Social Dilemmas: Perspectives on Individuals and Groups

Social Dilemmas: Perspectives on Individuals and Groups

Social Dilemmas: Perspectives on Individuals and Groups

Social Dilemmas: Perspectives on Individuals and Groups

Synopsis

Efficient resource management and provision of public goods represent social dilemmas for those involved. They must choose between a course of action that would be in their personal best interest (e.g., overharvesting fishing banks to take a bigger profit; withholding one's contributions to National Public Radio) and some alternative course that would be more advantageous for the community as a whole (e.g., limiting one's present catch to ensure future fishing stocks; contributing to NPR, even though contributors and noncontributors alike would be able to enjoy its programming). The decisions made by those facing social dilemmas are affected by many factors, and the contributors to this book have explored the diverse processes that ultimately lead an individual to choose between self-interest and the well-being of the community. By gaining a better appreciation of the variables that affect decisions made by those caught in social dilemmas, more effective ways to encourage greater cooperation and to promote the common good may be found.

Excerpt

The study of social dilemmas has been of interest to researchers from diverse disciplines for many years. The terminology used may not always be the same, but the underlying theme remains constant--in many circumstances people must choose between a course of action that would maximize their own payoffs and an alternative course that would be in the best interest of their group or community. The specific situation may involve a group of subjects playing an experimental game in a psychologist's laboratory or the citizens of a community voting for or against an increase in the school millage rate. On a more global scale, the "dilemma" may concern such worldwide issues as the "greenhouse effect" and global warming, the consequences of unrestricted population growth, preservation of the rain forest, or the economic impact of world markets. Once one understands the basics of social dilemmas, it becomes all too clear that such dilemmas are ubiquitous and can be found at virtually every level of social interaction. But the conflict of individual versus group interests does provide social scientists with fertile ground for their research.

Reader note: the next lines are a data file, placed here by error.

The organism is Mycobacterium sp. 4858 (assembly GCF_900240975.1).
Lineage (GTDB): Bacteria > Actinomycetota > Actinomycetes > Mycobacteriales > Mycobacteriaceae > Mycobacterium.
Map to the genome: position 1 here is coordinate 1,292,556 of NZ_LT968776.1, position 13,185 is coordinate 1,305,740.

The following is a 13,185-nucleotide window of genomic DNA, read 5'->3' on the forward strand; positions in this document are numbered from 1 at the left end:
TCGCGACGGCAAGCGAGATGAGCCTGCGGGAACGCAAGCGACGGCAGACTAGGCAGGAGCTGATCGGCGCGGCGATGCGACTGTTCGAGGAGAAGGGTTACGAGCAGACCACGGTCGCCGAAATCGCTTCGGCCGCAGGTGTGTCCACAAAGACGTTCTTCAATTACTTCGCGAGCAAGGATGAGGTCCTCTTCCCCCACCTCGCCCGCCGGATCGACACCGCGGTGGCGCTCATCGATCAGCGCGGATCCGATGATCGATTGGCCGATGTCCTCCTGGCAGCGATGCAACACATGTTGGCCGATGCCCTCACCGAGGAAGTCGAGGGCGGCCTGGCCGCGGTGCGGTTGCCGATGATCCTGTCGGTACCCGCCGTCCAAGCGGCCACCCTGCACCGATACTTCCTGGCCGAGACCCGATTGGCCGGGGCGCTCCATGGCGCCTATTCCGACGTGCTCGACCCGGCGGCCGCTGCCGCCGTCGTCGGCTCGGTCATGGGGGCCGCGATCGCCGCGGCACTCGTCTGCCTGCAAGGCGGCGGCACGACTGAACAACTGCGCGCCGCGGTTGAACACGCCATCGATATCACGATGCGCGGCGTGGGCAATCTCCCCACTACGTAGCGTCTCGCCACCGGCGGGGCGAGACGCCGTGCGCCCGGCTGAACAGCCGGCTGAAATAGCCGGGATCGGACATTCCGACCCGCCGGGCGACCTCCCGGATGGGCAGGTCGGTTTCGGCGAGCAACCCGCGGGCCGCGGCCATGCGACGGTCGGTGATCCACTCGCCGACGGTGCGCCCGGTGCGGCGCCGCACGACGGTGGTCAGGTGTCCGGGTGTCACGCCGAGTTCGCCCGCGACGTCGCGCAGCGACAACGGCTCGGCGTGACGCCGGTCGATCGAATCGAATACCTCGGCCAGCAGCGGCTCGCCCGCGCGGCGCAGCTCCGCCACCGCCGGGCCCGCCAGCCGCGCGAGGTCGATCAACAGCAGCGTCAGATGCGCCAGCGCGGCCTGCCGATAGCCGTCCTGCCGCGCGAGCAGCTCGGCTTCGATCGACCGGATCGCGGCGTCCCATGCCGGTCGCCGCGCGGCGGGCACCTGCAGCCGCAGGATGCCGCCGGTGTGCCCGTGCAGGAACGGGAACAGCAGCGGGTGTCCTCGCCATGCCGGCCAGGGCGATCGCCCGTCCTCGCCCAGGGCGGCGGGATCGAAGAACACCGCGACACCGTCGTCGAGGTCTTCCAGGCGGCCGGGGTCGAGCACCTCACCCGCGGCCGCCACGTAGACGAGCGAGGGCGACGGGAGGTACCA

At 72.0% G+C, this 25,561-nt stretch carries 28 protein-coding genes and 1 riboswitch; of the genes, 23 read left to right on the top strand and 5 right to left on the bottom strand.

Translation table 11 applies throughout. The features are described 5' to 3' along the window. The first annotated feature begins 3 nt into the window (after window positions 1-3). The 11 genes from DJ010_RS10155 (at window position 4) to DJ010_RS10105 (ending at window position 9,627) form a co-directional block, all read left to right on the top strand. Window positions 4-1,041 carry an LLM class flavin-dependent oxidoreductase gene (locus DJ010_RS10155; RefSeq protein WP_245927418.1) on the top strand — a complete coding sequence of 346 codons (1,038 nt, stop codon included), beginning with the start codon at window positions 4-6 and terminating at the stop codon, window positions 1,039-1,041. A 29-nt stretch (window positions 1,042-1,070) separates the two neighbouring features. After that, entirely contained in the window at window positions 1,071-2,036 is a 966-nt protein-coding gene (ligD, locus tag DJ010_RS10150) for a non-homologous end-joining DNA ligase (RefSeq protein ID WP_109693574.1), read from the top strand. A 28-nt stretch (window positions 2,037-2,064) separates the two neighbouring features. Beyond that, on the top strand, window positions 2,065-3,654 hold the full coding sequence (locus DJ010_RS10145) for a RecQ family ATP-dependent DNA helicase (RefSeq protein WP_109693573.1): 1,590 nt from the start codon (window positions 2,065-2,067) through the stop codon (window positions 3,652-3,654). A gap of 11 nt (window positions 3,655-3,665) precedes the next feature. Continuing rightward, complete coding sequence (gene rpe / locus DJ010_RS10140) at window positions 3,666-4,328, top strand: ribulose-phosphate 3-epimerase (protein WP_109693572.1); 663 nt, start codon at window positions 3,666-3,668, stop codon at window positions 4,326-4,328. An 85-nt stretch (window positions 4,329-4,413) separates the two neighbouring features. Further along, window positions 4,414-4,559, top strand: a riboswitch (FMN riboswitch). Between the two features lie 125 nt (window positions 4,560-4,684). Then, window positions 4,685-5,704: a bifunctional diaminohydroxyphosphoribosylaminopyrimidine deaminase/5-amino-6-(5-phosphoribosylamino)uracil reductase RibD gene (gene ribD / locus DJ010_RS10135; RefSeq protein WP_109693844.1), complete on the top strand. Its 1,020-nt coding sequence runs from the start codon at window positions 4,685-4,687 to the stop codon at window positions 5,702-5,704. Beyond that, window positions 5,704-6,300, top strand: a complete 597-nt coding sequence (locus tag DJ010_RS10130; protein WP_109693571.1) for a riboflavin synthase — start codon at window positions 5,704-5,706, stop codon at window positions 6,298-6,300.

This book is intended to provide some new insights into the many facets of social dilemmas that have caught researchers' interests in recent years. The contributors have taken decidedly different perspectives in their examination of social dilemmas and in their attempts to understand more clearly how those caught in the dilemma resolve the inherent conflict. In fact, the contributors were asked to participate because they had taken different points of view in their previous work, in the hope that some sort of synthesis would emerge when the individual chapters were brought together. The final chapter of the book represents an attempt to provide such a synthesis.

There have been several recent books that have also addressed the issue of social dilemmas. Komorita and Parks Social Dilemmas (1994) provides an . . .

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